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George Morland (1763-1804)

George Charles Morland (1763-1804)

George Morland was an immensely prolific painter of landscape and rustic genre who gained widespread popularity through the dissemination of engravings of his work.

George Morland was born in the Haymarket, London on 26 June 1763, the eldest of six children of Henry Robert Morland (painter, engraver and art dealer) and Jenny Lacam (an amateur artist who was daughter to a French jeweller). His father had become bankrupt in 1762, and so latched onto the artistic promise that Morland showed from an early age as a way of restoring the family fortunes. Only ten years old when he exhibited (chalk drawings) at the Royal Academy of Arts for the first time in 1773, he also exhibited at the Free Society of Artists (from 1775) and the Society of Artists (from 1777).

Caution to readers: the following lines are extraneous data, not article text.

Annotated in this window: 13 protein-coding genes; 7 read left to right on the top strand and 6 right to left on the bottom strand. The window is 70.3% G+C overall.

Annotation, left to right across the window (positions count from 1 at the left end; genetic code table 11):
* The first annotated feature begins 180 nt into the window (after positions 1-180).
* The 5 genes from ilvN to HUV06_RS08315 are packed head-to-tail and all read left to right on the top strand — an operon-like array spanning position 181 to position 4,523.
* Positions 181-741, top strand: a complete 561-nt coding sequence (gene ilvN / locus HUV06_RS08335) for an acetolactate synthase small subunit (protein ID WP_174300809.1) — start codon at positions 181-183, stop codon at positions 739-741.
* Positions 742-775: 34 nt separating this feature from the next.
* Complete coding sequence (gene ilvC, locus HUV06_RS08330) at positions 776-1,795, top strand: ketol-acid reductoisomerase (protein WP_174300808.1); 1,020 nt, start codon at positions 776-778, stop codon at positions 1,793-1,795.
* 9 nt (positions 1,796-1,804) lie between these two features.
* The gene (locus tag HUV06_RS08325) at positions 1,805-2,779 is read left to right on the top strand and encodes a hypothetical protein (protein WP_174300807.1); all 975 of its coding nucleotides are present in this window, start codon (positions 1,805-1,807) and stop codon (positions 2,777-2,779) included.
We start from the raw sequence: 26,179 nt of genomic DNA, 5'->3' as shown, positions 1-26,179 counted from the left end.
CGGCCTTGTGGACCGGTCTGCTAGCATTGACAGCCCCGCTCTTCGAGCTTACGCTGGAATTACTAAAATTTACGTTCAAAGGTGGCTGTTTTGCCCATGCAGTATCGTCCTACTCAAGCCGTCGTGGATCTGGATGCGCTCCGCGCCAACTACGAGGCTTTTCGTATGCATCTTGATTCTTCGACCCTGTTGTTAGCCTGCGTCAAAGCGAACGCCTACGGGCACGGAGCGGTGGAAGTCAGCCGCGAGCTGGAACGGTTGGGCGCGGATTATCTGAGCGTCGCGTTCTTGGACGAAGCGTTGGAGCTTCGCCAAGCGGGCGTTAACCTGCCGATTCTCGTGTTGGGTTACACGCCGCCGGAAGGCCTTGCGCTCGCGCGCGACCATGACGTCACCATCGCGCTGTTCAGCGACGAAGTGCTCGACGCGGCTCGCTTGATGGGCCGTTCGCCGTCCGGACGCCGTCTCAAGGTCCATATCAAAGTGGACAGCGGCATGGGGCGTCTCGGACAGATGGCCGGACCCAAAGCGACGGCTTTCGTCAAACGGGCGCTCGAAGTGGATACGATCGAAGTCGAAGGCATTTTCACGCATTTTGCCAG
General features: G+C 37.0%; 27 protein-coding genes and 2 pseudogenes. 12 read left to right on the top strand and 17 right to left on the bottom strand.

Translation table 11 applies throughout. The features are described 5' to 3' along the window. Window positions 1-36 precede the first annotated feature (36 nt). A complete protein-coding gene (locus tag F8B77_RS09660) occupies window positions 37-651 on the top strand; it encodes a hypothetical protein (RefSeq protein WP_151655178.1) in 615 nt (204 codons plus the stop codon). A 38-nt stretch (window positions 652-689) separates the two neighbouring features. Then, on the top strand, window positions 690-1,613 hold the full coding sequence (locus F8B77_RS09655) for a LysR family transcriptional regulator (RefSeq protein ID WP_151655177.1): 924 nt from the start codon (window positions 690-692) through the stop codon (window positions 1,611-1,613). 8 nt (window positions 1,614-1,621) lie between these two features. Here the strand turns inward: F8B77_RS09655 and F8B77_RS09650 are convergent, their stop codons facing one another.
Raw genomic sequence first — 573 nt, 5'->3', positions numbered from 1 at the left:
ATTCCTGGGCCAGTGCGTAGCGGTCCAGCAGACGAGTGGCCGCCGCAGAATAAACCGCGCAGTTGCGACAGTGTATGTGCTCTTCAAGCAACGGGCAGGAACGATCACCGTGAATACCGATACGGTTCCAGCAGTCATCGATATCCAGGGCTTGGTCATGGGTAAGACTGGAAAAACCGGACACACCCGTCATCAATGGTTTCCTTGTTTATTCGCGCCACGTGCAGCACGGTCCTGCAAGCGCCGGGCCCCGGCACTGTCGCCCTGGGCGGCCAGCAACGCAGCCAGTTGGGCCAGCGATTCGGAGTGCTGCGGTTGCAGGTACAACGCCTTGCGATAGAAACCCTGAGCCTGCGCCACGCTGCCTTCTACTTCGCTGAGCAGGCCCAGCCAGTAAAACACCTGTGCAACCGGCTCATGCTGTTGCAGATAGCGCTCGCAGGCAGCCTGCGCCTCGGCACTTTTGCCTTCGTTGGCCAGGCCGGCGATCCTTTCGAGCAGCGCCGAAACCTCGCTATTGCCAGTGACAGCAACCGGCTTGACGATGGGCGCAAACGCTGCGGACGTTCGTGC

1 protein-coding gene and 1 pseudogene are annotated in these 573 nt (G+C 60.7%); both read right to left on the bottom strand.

In 1777, Morland began a seven-year apprenticeship under his father, during which he produced copies of old masters, passed off by his
father as originals, and original works that were increasingly exhibited – and engraved (the first two by John Raphael Smith in 1780). Near
the end of this period, he received an offer from George Romney to take him into his studio, but he rejected this in favour of a place at the
Royal Academy. However, his attendance there was sporadic and short-lived as he chose to spend increasing amounts of time in

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